Updated: Apr 21
Taslima Nasrin - Lajja (Shame)
Author : Taslima Nasrin
Publisher : A Penguin Book
Language : English
Paperback : 216 pages
ISBN : 0-14024051-9
Type - Fiction
Idetest fundamentalism and communalism. This was the reason I wrote Lajja soon after the demolition of the Babri Masjid in Ayodhya on 6 December 1992. The book, which took me seven days to write, deals with the persecution of Hindus, a religious minority in Bangladesh, by the Muslims who are in the majority. It is disgraceful that the Hindus in my country were hunted by the Muslims after the destruction of the Babri Masjid. All of us who love Bangladesh should feel ashamed that such a terrible thing could happen in our beautiful country. The riots that took place in 1992 in Bangladesh are the responsibility of us all, and we are all to blame. Lajja is a document of our collective defeat.
Lajja was published in February 1993 in Bangladesh and sold over 60,000 copies before it was banned by the government five months later—their excuse was that it was disturbing the communal peace. In September that year a fatwa was issued against me by a fundamentalist organization and a reward was offered for my death. There have been marches on the streets of Dhaka by communalists clamouring for my life. But none of these things have shaken my determination to continue the battle against religious persecution, genocide and communalism. Bangladesh is my motherland. We gained our independence from Pakistan at the cost of three million lives. That sacrifice will be betrayed if we allow ourselves to be ruled by religious extremism. The mullahs who would murder me will kill everything progressive in Bangladesh if they are allowed to prevail. It is my duty to try to protect my ‘beautiful country from them and i call on all those who share my values to help site defend my rights.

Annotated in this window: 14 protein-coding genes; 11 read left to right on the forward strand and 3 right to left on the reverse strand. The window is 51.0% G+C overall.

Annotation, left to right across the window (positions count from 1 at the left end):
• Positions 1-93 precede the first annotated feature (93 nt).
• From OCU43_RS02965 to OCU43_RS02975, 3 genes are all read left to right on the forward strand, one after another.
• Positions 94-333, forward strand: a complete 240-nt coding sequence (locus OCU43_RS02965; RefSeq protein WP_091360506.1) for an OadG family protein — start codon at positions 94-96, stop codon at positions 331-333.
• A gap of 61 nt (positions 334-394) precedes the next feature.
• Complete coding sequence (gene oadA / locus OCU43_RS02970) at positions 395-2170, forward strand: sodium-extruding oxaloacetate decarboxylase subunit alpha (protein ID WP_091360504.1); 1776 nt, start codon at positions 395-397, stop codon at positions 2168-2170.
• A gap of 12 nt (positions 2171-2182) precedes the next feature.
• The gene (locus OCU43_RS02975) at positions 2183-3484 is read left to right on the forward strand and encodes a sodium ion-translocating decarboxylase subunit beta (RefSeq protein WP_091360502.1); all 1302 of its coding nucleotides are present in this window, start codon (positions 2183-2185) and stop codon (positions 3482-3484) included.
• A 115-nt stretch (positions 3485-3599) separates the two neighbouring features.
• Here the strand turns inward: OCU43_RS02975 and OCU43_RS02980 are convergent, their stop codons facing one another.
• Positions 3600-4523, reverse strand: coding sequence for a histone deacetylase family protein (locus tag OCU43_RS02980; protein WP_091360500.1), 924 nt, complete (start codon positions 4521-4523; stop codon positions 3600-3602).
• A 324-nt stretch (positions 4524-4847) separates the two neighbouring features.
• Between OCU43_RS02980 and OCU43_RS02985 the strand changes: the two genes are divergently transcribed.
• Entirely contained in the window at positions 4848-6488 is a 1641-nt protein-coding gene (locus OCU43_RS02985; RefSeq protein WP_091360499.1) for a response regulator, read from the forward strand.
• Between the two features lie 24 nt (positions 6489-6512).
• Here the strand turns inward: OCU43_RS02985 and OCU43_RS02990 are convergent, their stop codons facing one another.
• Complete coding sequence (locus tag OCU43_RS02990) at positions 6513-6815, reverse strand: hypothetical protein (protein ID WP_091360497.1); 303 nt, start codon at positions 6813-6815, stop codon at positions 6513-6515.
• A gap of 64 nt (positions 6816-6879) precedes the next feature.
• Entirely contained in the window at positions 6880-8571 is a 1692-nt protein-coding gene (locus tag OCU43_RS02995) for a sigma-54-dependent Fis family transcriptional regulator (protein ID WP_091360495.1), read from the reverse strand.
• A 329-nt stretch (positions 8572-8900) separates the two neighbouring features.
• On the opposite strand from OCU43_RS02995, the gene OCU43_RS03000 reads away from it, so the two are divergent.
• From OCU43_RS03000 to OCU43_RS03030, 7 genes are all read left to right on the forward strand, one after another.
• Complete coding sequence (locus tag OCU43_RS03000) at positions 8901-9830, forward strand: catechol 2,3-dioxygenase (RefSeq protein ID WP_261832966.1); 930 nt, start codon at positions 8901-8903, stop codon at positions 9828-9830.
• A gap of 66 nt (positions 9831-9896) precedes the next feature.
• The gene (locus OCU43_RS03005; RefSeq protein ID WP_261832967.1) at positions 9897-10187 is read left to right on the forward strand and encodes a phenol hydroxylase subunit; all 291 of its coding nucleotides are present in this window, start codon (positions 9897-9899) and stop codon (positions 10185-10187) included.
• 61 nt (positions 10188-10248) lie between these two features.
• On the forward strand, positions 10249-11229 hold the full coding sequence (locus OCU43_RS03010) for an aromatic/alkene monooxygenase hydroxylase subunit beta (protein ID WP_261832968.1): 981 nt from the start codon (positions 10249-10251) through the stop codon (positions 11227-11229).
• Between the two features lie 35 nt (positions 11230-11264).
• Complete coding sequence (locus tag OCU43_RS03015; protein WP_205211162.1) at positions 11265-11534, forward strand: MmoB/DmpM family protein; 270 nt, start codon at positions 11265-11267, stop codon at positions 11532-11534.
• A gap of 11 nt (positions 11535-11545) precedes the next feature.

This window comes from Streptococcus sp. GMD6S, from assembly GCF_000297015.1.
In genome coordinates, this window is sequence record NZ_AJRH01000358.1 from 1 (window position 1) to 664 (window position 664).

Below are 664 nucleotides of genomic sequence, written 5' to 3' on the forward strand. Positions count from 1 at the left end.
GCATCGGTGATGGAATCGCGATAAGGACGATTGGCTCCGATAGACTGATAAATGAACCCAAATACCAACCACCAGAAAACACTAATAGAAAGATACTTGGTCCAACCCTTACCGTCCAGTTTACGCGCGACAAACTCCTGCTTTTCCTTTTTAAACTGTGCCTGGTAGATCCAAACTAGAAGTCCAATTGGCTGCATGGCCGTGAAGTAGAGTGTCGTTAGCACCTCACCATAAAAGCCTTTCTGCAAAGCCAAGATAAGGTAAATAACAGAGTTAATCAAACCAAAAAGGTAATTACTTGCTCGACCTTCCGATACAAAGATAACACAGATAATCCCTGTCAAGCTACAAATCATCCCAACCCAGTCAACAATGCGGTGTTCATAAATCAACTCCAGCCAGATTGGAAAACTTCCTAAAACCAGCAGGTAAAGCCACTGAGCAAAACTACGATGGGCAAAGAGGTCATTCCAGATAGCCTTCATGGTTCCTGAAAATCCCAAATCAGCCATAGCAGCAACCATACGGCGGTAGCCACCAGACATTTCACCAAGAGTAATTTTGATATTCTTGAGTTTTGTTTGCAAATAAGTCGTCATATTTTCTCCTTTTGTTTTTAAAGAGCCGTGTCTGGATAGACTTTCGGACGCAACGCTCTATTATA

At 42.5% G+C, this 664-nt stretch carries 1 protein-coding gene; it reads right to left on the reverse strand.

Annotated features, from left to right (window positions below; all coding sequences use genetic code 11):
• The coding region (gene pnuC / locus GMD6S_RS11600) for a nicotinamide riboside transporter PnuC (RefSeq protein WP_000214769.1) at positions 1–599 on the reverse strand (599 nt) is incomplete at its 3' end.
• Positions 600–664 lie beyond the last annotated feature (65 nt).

The disease of religious fundamentalism is riot restricted to Bangladesh alone and it must be fought at every turn. For myself, I am not afraid of any challenge or threat to my life. I will continue to write and protest persecution and discrimination. I am convinced that the only way the fundamentalist forces can be stopped is if all of us who are secular and humanistic join together and fight their malignant influence. I, for one, will not be silenced.
While this is a novel and all the characters in the narrative are the product of my own imagination, and any resemblance they bear to actual people, living or dead, is entirely coincidental, I have also included in the text numerous incidents, actual historical events, facts and statistics. I have verified these to the best of my ability; my sources of information include Ekota, Azker Kagoz, Bhorer Kagoz, Glani (The disgrace), "Communal Persecution and Repression in Bangladesh", "Communal Discrimination in Bangladesh: Facts tl and Documents", and "Parishad Barta.
Dhaka March 1994
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